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A prison doctor has been fired after a hunger striking prisoner starved to death at the Kentucky State Penitentiary. James Kenneth Embry died in January 2014 after refusing an estimated 35 out of 36 of his most recent meals. According to the Associated Press, in some cases corrections staff in Kentucky either did not understand the prisons’ policies for dealing with hunger strikes, or were told to ignore them. Two other staff members from the maximum security prison are also in the process of being dismissed.
James Kenneth Embry, 57 and with just three years left on a nine-year sentence for drug offenses, began to spiral out of control in the spring of 2013, after he stopped taking anti-anxiety medication. Seven months later, in December, after weeks of erratic behavior – from telling prison staff he felt anxious and paranoid to banging his head on his cell door – Embry refused most of his meals. By the time of his death in January 2014, he had shed more than 30lb on his 6ft frame and died weighing just 138lb, according to documents reviewed by the AP.
An internal investigation determined that medical personnel failed to provide anti-anxiety medication that may have kept his suicidal thoughts at bay and didn’t take steps to check on him as his condition worsened. The internal review of Embry’s death also exposed broader problems involving the treatment of inmates – including a failure to regularly check inmates on medical rounds and communication lapses among medical staff.
The AP, tipped off to Embry’s death, obtained scores of documents under Kentucky’s Open Records Act, including a report detailing the investigation into Embry’s death, an autopsy report and personnel files. Along with interviews with corrections officials and correspondence with inmates, the documents describe Embry’s increasingly paranoid behavior until his death and the numerous opportunities for various prison staff to have intervened.
“It’s just very, very, very disturbing,” said Greg Belzley, a Louisville, Kentucky attorney who specialises in inmate rights litigation and reviewed some of the documents obtained by the AP. “How do you just watch a man starve to death?”
According to the report of the internal investigation, Embry stopped taking medications for anxiety in May 2013. Seven months later, he told the lead prison psychologist, Jean Hinkebein, on 3 December that he felt anxious and paranoid and wanted to restart those medications. But the psychologist concluded Embry didn’t have any significant mental health issues, even though Embry repeatedly talked about wanting to hurt himself. Hinkebein and an associate considered his comments vague, and his request for medication was denied.
Seven days later, Embry began banging his head on his cell door and was moved to an observation cell where he refused meals and told the prison psychologist: “I don’t have any hope.”
He soon began refusing most food, though he drank tea on occasion while continuing to make threats to hurt himself in the ensuing weeks.
A nurse checked on Embry on 4 January, finding him weak and shaky, and advised him to resume eating. Embry responded that it had been too long for him to start taking food again. Nine days later, on the day he died, an advanced practice registered nurse named Bob Wilkinson refused a request from other medical staffers to move Embry to the infirmary at 11.51am and said the inmate should be taken off a hunger strike watch, according to the internal investigative report. Guards found Embry unresponsive in his cell hours later, his head slumped to the side. He was pronounced dead at 5.29pm.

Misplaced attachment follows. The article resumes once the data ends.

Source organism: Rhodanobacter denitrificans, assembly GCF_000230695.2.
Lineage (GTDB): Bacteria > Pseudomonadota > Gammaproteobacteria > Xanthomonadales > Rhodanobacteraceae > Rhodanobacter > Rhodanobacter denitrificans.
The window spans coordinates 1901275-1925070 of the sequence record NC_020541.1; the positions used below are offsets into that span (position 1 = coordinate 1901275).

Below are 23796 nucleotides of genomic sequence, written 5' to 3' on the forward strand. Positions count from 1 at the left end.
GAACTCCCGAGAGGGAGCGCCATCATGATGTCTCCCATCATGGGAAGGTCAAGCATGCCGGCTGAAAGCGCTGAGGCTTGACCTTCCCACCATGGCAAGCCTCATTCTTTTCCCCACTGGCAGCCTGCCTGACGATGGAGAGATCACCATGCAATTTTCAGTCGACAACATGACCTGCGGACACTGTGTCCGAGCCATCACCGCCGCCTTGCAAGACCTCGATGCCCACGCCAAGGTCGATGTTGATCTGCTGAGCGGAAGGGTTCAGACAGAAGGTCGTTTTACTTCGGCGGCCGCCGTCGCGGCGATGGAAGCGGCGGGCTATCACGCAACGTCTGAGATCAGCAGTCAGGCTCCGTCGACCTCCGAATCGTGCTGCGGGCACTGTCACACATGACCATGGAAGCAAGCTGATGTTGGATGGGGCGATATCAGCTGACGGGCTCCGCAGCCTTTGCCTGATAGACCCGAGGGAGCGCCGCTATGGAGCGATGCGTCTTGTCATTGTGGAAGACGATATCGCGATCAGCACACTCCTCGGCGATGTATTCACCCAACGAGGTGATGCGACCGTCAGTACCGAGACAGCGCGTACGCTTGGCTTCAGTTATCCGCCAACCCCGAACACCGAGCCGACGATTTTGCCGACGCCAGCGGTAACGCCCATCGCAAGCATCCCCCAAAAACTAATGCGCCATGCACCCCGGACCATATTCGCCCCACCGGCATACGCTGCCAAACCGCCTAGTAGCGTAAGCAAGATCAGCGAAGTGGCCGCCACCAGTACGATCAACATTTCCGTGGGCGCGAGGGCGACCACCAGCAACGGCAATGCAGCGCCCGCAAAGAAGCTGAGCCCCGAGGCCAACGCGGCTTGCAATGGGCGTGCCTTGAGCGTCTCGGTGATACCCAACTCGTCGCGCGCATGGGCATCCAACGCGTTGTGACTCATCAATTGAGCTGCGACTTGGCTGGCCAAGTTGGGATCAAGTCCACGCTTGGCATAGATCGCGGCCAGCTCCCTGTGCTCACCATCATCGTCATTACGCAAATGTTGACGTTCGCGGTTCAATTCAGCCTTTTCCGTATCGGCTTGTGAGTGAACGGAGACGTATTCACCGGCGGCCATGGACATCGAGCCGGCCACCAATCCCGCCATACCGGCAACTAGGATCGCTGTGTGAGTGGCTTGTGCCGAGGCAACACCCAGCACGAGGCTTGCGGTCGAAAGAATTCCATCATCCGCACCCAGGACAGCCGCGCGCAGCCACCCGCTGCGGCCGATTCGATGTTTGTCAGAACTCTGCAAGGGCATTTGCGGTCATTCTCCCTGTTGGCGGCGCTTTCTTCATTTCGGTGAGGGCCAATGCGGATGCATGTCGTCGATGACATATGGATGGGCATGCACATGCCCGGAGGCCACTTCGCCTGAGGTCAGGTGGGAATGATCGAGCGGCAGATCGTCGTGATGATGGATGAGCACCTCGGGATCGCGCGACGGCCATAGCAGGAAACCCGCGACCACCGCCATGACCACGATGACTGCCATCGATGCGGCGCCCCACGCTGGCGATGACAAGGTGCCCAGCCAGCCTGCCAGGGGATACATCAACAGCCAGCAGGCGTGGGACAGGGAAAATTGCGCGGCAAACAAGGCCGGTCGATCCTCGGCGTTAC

Lyon County coroner Ronnie Patton classified Embry’s death as a suicide and listed dehydration as the primary cause of death, with starvation and several other medical ailments as secondary causes.
The documents obtained by the AP show a prison system with a dated protocol for handling hunger strikes, staff who weren’t familiar with its provisions, and others who said they were told not to follow them. In Embry’s case, those in charge of his well-being were simply counting on him to cave in and start eating again on his own, the records show.
On 16 January, three days after Embry’s death, Steve Hiland, the lead physician at the maximum-security prison, signed off on a nurse’s note about Embry consistently refusing food and being taken off of the hunger-strike watch because he drank tea. During the internal investigation, Hiland said he believed a hunger strike consisted of missing “six or eight meals” and ended when the inmate ate or drank anything at all.
In a revealing exchange, investigators asked Hiland how he thought inmates were supposed to be removed from a hunger strike. Hiland told them that prison staff “usually don’t have to worry about it because they [the inmates] eventually give up. Continue reading…
Embry’s death follows high-profile hunger strikes by prisoners in several states, and use of the tactic is common in prisons throughout the US. As reported here at The Prison Complex, the ways in which corrections departments respond to these protests varies, with some resorting to forced-feeding. Even the official definition of a hunger strike changes depending on which state the prison is in. In California, a prisoner is recognized as being on hunger strike after refusing nine consecutive meals, but inmates in the Illinois Department of Corrections are treated as being on hunger strike if they declare that they are.
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